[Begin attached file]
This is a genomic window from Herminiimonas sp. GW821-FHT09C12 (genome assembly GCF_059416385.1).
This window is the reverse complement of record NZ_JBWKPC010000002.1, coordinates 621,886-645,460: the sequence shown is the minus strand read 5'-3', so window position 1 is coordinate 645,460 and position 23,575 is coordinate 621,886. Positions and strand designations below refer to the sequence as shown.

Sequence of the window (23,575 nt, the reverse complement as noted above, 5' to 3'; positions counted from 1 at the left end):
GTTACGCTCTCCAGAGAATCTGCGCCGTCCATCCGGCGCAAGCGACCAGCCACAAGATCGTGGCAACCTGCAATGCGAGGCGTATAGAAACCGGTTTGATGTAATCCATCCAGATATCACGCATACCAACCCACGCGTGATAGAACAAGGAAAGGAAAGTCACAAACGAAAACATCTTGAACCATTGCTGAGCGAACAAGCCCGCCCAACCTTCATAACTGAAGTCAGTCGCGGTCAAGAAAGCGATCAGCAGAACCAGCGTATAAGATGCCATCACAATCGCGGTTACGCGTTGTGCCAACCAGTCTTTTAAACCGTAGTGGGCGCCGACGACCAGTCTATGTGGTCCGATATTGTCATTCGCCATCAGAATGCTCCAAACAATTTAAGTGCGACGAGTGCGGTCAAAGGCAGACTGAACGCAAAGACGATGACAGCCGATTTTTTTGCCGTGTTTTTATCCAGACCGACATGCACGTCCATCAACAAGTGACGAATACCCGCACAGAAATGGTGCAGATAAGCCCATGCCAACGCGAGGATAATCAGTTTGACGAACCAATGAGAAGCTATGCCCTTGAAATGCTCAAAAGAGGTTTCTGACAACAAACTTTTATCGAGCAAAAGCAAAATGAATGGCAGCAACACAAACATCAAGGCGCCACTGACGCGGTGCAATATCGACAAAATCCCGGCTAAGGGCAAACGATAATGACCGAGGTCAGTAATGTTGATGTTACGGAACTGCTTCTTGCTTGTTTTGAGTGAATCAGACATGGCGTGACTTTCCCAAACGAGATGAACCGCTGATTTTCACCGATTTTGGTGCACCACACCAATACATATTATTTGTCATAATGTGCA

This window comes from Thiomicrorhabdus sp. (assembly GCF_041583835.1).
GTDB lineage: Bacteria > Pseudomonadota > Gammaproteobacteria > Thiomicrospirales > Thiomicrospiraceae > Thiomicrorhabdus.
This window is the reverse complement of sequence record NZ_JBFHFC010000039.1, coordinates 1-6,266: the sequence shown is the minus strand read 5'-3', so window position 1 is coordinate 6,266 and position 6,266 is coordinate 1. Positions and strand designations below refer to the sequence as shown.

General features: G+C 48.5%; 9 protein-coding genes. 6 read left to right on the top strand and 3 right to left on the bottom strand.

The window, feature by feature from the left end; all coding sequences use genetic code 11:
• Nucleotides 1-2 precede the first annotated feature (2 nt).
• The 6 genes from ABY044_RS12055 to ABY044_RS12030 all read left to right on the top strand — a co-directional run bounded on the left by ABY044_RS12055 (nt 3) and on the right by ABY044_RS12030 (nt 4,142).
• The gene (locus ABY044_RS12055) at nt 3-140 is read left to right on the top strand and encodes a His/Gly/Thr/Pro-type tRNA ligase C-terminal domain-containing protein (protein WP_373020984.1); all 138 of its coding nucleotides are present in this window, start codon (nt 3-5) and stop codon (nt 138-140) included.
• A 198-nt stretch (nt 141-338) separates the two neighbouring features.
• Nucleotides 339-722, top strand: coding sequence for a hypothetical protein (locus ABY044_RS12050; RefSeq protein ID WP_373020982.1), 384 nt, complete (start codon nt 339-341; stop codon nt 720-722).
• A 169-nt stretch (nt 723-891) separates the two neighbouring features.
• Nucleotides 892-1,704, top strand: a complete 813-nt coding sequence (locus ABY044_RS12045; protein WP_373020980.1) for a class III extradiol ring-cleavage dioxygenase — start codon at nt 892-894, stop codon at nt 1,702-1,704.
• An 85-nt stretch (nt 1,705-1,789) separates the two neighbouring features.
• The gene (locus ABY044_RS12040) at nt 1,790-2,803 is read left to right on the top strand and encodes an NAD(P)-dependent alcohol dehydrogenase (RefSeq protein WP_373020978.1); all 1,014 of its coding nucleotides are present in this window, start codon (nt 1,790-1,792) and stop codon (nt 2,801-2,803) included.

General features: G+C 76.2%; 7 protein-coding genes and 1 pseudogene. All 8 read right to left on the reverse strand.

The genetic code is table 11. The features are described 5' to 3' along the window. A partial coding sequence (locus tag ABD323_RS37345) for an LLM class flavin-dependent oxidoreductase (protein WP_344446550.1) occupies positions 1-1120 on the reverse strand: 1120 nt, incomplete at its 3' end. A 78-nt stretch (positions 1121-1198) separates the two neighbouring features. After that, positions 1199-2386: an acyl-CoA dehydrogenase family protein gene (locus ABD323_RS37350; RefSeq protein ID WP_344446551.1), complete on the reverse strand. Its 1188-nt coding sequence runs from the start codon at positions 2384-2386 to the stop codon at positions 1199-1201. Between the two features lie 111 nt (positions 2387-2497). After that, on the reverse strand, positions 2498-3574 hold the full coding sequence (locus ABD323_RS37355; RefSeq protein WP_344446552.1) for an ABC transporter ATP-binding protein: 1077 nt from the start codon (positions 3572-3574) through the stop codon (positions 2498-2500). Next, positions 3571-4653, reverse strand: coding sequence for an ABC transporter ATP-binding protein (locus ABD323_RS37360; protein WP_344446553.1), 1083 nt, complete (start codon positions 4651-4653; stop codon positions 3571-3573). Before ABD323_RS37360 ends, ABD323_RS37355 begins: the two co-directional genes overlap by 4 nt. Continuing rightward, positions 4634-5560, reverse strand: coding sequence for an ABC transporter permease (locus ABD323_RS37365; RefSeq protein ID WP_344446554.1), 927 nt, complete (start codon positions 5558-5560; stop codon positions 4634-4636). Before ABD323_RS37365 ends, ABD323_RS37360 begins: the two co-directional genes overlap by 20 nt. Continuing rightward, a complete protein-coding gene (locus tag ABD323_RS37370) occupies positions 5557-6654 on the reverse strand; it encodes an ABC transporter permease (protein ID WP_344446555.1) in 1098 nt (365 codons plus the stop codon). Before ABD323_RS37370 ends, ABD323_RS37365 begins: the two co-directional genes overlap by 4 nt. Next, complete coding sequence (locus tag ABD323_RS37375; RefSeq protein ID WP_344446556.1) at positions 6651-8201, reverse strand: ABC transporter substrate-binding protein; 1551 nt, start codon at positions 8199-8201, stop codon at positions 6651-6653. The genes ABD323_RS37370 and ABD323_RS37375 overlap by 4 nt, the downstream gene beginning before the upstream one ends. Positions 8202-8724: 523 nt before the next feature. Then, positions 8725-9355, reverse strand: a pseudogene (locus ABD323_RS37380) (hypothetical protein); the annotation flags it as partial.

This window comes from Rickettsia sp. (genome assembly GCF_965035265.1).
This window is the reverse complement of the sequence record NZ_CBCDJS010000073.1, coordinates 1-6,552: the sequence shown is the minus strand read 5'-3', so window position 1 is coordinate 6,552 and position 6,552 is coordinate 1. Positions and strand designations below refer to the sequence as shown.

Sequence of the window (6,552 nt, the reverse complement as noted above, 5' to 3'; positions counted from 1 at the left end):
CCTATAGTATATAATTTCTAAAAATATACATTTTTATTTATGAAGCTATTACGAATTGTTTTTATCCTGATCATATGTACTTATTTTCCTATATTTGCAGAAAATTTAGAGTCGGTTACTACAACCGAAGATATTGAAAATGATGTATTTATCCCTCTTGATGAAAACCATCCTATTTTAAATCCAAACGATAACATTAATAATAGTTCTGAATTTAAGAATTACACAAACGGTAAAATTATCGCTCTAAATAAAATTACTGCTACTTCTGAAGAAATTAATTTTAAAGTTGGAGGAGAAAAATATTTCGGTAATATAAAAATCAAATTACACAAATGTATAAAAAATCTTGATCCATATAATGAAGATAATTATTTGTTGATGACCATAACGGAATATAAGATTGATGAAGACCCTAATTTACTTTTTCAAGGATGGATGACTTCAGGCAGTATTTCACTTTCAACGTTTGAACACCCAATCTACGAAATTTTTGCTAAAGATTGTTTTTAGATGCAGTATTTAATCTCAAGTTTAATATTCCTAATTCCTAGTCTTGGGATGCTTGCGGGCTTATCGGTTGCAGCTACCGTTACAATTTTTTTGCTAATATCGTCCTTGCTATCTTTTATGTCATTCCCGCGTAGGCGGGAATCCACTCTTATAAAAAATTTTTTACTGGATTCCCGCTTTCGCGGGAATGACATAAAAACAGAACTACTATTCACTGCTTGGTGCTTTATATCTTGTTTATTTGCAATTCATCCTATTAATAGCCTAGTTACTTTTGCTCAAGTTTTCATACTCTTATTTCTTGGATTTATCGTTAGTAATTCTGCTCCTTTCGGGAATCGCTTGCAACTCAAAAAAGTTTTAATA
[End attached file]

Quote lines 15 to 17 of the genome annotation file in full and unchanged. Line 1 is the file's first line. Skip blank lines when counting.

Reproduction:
• A 169-nt stretch (nt 723-891) separates the two neighbouring features.
• Nucleotides 892-1,704, top strand: a complete 813-nt coding sequence (locus ABY044_RS12045; protein WP_373020980.1) for a class III extradiol ring-cleavage dioxygenase — start codon at nt 892-894, stop codon at nt 1,702-1,704.
• An 85-nt stretch (nt 1,705-1,789) separates the two neighbouring features.